The Collected Letters, Volume 13


TC TO EDWARD STRACHEY ; 27 May 1841; DOI: 10.1215/lt-18410527-TC-ES-01; CL 13: 145-146


CHELSEA, August 27 [27 May?], 1841.

DEAR MR. STRACHEY,— You judge rightly that it would at any time give me very high satisfaction could I be of the smallest service to the lady now named Mrs. Phillips,1 the remembrance of whom, under what name soever, is always pleasant to me! I have, unfortunately, however, no connection at all with any publisher of German things; nor do I know in the least how they manage that business now, except, perhaps, that as there is greatly more demand for German ware in these days than gold, some wages may now, by wise methods, be derivable from it, which was hardly the case in my days. Mrs. Austin seems to be the established hand at present; Mrs. Jameson, too, works in it.2 I rather fancy the chief difficulty is to fix on some book likely to succeed,—which of course is the translator's own task. There is seldom any offer of a given book to be translated; or indeed, if there were, I suppose hundreds are ready for it on bread-and-water terms. Translation, I doubt, is no very good resource; indeed, literature in any shape, without some express vocation and necessity, is a thing not to be recommended to any one,—to a young lady least of all. My own prosecution of it was entered upon only by the severest compulsion, and has been a life-and-death wrestle all along. Whosover does not think lightly of starvation, in comparison with several things that he will see practiced, ought to keep aloof altogether from that province.

However, if the young lady so decide on trying the enterprise, I should think her best plan would be to prepare some actual translation and write it out in a legible hand,—some promising book, if she know of one, not of great extent,—whereby it could be judged what faculty she had fit for this business, and whether there were any hope in prosecuting it. I could show Mrs. Jameson such a performance; ask her advice about it; she is a reasonable, energetic, and very helpful woman. This is all very light; little other, as you see, than darkness visible.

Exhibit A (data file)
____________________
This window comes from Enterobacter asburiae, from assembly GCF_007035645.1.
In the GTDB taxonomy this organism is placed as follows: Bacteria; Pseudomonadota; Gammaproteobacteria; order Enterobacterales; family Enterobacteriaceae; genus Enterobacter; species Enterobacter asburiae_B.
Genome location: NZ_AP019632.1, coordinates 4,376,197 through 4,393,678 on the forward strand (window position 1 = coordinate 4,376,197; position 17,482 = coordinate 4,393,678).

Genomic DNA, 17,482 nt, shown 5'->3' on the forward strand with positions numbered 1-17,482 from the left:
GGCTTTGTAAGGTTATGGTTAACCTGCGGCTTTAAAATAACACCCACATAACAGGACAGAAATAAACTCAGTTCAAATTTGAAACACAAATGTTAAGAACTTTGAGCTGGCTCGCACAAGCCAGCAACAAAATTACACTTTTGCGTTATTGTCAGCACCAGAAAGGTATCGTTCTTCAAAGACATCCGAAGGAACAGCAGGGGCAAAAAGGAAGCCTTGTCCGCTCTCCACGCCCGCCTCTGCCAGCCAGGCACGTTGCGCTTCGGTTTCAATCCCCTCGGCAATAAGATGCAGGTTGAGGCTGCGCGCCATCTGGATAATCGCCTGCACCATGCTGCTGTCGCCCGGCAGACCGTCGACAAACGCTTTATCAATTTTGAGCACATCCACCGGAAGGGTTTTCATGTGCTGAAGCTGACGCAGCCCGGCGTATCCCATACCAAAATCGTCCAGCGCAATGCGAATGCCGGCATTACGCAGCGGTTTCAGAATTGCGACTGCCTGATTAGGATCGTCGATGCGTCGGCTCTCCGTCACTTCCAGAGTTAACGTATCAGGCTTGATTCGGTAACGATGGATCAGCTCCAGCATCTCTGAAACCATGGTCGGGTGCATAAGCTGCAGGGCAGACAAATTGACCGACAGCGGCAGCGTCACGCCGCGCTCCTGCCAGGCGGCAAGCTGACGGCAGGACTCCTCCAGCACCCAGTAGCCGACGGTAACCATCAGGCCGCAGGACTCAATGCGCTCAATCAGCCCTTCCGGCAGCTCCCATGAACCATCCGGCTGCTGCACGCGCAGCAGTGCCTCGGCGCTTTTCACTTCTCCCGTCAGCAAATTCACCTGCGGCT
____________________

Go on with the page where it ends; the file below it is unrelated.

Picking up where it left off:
You are very kind to sympathize so heartily with my books; the response of an honest, natural human heart is precious to whomsoever speaks. The tolerance of men is very great; I might say, the rarity of every word honestly spoken, and the growing desire for such, and for such only, is very notable in these times,—with deep sorrow, yet with hope that cannot die!

You should have come to see me. But indeed my wayfarings have been a little will-o'-wispish this season, and even still liable to be; for I feel I must soon be out of this Nebuchadnezzar furnace3 of a London, and know not in the least whitherward. Will you offer my loving remembrance to your good lady mother, from whom it is very long since I have heard anything? For yourself, be of good hope; and what is perhaps almost better, be a good patient4 in the interim, resigned to the will of One who knows better than we.

Yours always affectionately,